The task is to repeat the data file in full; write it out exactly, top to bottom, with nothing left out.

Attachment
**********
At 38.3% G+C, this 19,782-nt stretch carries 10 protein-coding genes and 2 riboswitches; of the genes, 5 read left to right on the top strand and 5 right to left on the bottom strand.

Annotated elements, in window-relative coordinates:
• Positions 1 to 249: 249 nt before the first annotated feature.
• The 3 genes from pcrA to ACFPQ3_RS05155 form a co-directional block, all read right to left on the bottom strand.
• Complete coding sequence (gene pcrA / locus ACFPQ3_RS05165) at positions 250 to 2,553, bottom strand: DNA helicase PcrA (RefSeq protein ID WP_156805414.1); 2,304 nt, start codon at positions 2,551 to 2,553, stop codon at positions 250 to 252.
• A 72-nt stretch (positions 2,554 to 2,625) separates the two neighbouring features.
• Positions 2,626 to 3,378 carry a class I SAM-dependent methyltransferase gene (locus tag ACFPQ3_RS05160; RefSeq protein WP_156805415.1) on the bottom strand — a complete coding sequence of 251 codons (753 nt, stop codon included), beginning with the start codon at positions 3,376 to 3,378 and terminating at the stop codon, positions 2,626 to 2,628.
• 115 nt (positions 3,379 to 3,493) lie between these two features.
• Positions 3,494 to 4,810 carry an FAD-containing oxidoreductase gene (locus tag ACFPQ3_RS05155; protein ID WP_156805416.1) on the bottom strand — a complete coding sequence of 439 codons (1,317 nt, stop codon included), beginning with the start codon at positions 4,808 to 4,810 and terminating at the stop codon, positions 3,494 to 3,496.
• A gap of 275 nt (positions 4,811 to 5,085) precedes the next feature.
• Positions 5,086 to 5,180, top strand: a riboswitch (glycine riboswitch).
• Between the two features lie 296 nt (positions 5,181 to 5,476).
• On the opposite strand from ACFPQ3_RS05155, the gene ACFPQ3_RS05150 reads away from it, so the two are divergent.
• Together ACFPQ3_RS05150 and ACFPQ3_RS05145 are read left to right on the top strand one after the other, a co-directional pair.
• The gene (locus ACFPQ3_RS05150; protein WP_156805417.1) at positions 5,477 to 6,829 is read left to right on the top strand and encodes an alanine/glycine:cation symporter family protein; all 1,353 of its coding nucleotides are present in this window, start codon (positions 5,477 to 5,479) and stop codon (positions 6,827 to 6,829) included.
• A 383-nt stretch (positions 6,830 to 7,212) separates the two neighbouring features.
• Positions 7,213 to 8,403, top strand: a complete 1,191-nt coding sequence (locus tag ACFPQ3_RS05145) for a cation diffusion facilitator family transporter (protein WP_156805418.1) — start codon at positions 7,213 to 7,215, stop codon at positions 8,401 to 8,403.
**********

At 38.3% G+C, this 19,782-nt stretch carries 10 protein-coding genes and 2 riboswitches; of the genes, 5 read left to right on the top strand and 5 right to left on the bottom strand.

Annotated elements, in window-relative coordinates:
• Positions 1 to 249: 249 nt before the first annotated feature.
• The 3 genes from pcrA to ACFPQ3_RS05155 form a co-directional block, all read right to left on the bottom strand.
• Complete coding sequence (gene pcrA / locus ACFPQ3_RS05165) at positions 250 to 2,553, bottom strand: DNA helicase PcrA (RefSeq protein ID WP_156805414.1); 2,304 nt, start codon at positions 2,551 to 2,553, stop codon at positions 250 to 252.
• A 72-nt stretch (positions 2,554 to 2,625) separates the two neighbouring features.
• Positions 2,626 to 3,378 carry a class I SAM-dependent methyltransferase gene (locus tag ACFPQ3_RS05160; RefSeq protein WP_156805415.1) on the bottom strand — a complete coding sequence of 251 codons (753 nt, stop codon included), beginning with the start codon at positions 3,376 to 3,378 and terminating at the stop codon, positions 2,626 to 2,628.
• 115 nt (positions 3,379 to 3,493) lie between these two features.
• Positions 3,494 to 4,810 carry an FAD-containing oxidoreductase gene (locus tag ACFPQ3_RS05155; protein ID WP_156805416.1) on the bottom strand — a complete coding sequence of 439 codons (1,317 nt, stop codon included), beginning with the start codon at positions 4,808 to 4,810 and terminating at the stop codon, positions 3,494 to 3,496.
• A gap of 275 nt (positions 4,811 to 5,085) precedes the next feature.
• Positions 5,086 to 5,180, top strand: a riboswitch (glycine riboswitch).
• Between the two features lie 296 nt (positions 5,181 to 5,476).
• On the opposite strand from ACFPQ3_RS05155, the gene ACFPQ3_RS05150 reads away from it, so the two are divergent.
• Together ACFPQ3_RS05150 and ACFPQ3_RS05145 are read left to right on the top strand one after the other, a co-directional pair.
• The gene (locus ACFPQ3_RS05150; protein WP_156805417.1) at positions 5,477 to 6,829 is read left to right on the top strand and encodes an alanine/glycine:cation symporter family protein; all 1,353 of its coding nucleotides are present in this window, start codon (positions 5,477 to 5,479) and stop codon (positions 6,827 to 6,829) included.
• A 383-nt stretch (positions 6,830 to 7,212) separates the two neighbouring features.
• Positions 7,213 to 8,403, top strand: a complete 1,191-nt coding sequence (locus tag ACFPQ3_RS05145) for a cation diffusion facilitator family transporter (protein WP_156805418.1) — start codon at positions 7,213 to 7,215, stop codon at positions 8,401 to 8,403.